PHOENIX -- Diana Taurasi doesn't do butterflies. When you've played in so many big games for so many years in so many places around the globe, nerves are not part of the equation.
Or at least they usually aren't. Yet Tuesday, as the clock ticked closer to the tipoff of Game 3 of the Western Conference finals between the Minnesota Lynx and her Phoenix Mercury, Taurasi really had a few jitters.
"I always say I don't get nervous before games, but this was honestly the first time I've been nervous in a lot of years," Taurasi said. "There was just so much riding on this game for this franchise, and for the group of us players who've been together so long.
"That feeling that this is our house, the connection with the people around us -- that drives me as much as basketball itself."
And a driven Taurasi is a very, very dangerous Taurasi. Actually, though, is there any other kind?
Phoenix will be playing in the WNBA Finals starting Sunday, thanks to a 96-78 victory in which several superstars did some amazing things. But one superstar was the most amazing. Taurasi had 31 points, seven assists and five rebounds. She also hit a shot just before the third-quarter buzzer from behind half-court that was ridiculous even by Taurasi highlight-reel standards.
"I have played with a lot of great players, and against a lot of them," Mercury teammate Penny Taylor said. "There's no one that wants it more. I don't think she ever stops and says, 'Yeah, I'm good enough,' or 'I've won enough.' She works at it every single day.
"And more than anything, it's her ability to take everyone on the ride with her."
Indeed, her team and the 9,749 fans at US Airways Center on Tuesday were able to hop aboard the Taurasi train, which eventually ran over the gutsy defending champions.
For three quarters, this matchup of the two teams with the best records in the league was the proverbial heavyweight fight. But then Taurasi delivered what in retrospect proved to be the knockout blow with her half-court heave.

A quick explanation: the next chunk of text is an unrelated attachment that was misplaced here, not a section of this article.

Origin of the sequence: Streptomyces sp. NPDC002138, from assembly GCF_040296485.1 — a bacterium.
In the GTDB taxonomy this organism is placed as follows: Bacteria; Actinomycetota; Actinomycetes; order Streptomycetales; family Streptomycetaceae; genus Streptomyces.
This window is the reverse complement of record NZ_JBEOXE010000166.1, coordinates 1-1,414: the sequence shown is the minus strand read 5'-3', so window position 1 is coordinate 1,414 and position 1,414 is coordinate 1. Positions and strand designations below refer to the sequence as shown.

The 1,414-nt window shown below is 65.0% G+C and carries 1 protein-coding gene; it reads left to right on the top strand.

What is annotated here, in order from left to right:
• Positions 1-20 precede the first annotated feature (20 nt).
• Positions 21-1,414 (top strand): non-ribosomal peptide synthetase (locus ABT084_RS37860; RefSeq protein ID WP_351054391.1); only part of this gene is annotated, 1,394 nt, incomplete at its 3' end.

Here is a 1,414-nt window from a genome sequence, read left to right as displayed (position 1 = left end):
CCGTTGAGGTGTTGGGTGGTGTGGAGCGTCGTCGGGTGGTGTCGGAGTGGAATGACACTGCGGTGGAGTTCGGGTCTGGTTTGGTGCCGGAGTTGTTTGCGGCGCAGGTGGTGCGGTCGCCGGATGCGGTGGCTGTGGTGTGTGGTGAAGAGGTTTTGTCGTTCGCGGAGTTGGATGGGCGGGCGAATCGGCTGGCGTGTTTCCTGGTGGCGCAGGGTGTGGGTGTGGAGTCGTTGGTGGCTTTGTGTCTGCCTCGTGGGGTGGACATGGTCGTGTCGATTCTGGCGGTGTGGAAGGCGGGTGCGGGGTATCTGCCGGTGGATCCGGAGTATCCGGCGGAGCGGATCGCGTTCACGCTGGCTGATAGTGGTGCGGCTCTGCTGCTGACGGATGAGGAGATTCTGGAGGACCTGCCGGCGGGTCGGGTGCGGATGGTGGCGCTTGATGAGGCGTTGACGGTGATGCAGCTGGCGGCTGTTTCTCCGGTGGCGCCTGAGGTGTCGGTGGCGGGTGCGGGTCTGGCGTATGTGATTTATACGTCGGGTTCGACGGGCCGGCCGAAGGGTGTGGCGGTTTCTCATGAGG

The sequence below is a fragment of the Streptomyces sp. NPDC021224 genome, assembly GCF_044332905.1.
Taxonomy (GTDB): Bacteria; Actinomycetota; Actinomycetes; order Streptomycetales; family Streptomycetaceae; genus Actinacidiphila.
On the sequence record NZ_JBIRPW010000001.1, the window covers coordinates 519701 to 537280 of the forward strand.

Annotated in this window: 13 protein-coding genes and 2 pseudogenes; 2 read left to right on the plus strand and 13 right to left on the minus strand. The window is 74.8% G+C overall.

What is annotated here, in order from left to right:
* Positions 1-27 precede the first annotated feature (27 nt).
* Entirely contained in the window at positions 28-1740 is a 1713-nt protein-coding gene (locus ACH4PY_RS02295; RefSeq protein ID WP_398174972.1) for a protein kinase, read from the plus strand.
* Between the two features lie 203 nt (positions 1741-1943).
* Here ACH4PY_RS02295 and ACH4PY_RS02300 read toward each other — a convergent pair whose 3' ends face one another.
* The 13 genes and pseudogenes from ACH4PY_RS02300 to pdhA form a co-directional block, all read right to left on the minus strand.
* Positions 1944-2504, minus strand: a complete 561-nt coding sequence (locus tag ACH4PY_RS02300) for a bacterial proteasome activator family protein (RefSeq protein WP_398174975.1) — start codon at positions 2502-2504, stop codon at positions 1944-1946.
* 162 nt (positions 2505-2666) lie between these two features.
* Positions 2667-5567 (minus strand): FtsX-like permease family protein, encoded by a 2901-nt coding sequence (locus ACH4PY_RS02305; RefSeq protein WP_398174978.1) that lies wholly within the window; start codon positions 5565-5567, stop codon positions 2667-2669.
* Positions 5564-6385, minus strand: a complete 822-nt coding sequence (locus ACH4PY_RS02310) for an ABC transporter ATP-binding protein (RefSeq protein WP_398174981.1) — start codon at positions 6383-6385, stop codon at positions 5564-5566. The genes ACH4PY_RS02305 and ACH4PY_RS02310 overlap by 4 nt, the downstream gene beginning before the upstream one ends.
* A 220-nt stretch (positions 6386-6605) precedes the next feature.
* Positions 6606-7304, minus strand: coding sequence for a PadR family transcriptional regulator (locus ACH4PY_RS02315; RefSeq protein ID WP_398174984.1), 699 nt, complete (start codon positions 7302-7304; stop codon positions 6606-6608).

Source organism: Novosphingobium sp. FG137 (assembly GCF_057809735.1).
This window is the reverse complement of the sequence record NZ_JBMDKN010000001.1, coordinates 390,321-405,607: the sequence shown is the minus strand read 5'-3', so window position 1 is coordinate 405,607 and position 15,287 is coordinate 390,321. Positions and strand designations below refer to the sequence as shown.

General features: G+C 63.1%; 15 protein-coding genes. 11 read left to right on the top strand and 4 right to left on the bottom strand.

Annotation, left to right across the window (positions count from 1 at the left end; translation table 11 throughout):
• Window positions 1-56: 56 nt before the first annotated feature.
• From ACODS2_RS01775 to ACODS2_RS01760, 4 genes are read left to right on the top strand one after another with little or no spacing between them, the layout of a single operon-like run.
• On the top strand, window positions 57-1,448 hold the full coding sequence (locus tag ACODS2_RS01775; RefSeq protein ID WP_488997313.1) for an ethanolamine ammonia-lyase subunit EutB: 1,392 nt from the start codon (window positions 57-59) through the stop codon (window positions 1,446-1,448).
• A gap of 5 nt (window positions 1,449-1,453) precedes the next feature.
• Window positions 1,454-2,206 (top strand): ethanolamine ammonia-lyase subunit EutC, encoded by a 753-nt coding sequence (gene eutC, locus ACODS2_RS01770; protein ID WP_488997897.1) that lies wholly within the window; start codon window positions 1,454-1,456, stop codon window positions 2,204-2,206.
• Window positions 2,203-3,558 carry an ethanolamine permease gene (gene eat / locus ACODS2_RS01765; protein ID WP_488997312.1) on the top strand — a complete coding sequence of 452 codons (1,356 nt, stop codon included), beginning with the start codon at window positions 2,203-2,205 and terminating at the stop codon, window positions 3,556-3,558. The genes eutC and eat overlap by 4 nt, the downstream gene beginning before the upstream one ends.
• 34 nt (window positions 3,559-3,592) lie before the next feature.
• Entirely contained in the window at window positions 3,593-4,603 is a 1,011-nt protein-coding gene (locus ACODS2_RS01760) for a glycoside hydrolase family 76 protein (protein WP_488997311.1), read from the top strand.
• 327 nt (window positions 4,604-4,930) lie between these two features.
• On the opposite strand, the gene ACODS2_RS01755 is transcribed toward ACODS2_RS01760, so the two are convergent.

Just before that, Minnesota's Lindsay Whalen -- who had herself a heck of a postseason, including 20 points, eight rebounds and six assists Tuesday -- lost the ball on a questionable traveling call. Still, the Lynx were down by just two points with 2 seconds left in the third quarter. And in the previous two games, Minnesota had been the stronger team in the fourth quarter.
But those 2 seconds turned out to be too much time to give Taurasi. She swished the 50-footer, turning the Mercury's lead to five points and permanently shifting the momentum.
"It's a punch," Minnesota's Maya Moore acknowledged of Taurasi's tape-measure 3-pointer. "We've overcome so much this season, and we always believe we have it in us to overcome runs. But we just didn't have enough this time."
Minnesota beat Phoenix in the West finals in 2011 and 2013 on the way to the Lynx's two WNBA championships. Everyone expected the two powerhouse teams would cross paths in a mega-showdown this year, too. This time, it was the Mercury who had more answers.
Center Brittney Griner had 22 points, making 9 of 12 shots. DeWanna Bonner and Candice Dupree each scored 14 points, and Taylor had 10.
"It's been a while since we've gotten this far," Taurasi said of the Mercury's most recent trip to the WNBA Finals, in 2009. "But when we've lost in the playoffs, I didn't go home sad. I went home feeling like our group of 11 players made it as far as we could. Championships are hard to win, especially when you have to play a great team like Minnesota."
A testament to the Mercury's might is how they were able to make the Lynx look not-so-great in the fourth quarter Tuesday. Phoenix outscored the Lynx 24-11 in the last 10 minutes, and Taurasi had eight of those points.
Other than Whalen, who had two points, the Lynx starters were held scoreless in the final period. It was the exact opposite of the fourth-quarter surge by the Lynx in Game 2 that had tied the series in Minneapolis on Sunday.
"They worked for it; they did what they needed to do," Moore said of the Mercury. "When you're playing that fast-pace style like we both do, you're going to get tired. And both teams were really tired in the fourth quarter. But you still have to be able to try to get those stops. We were able to get a few, but not converting on the other end, it kind of sucks the life out of you."
In that regard, Taurasi was the chief vampire among the Mercury players Tuesday. It's something she has been doing at the highest levels of women's basketball for the past 14 years, with championships at UConn, in the WNBA, in Euro League and internationally.
But as Taylor said, it's Taurasi's talent for getting everyone else around her to play even better than they think they can that is as much her signature as her own prodigious butt-kicking ability.
"She's a champion," Dupree said. "She wills us to win, she gets other people involved, and she hits huge shots."
Taurasi made 12-of-17 from the field Tuesday, but it's the "bomb" that will be most talked about. Like many teams, the Mercury will toss up half-court shots typically at the end of practice. It's mostly for fun, and when someone sinks one, she's supposed to get, like, $50 from her teammates.
"For a few years, Diana used to make those a lot," Taylor said. "Then it seemed like she stopped trying; I think she wanted to give someone else a chance to win the money. But on the day she wants to make one, she'll make it."
Unfortunately for the Lynx, Tuesday was that kind of day for Taurasi. Then again, there have been a whole lot of those days in her career.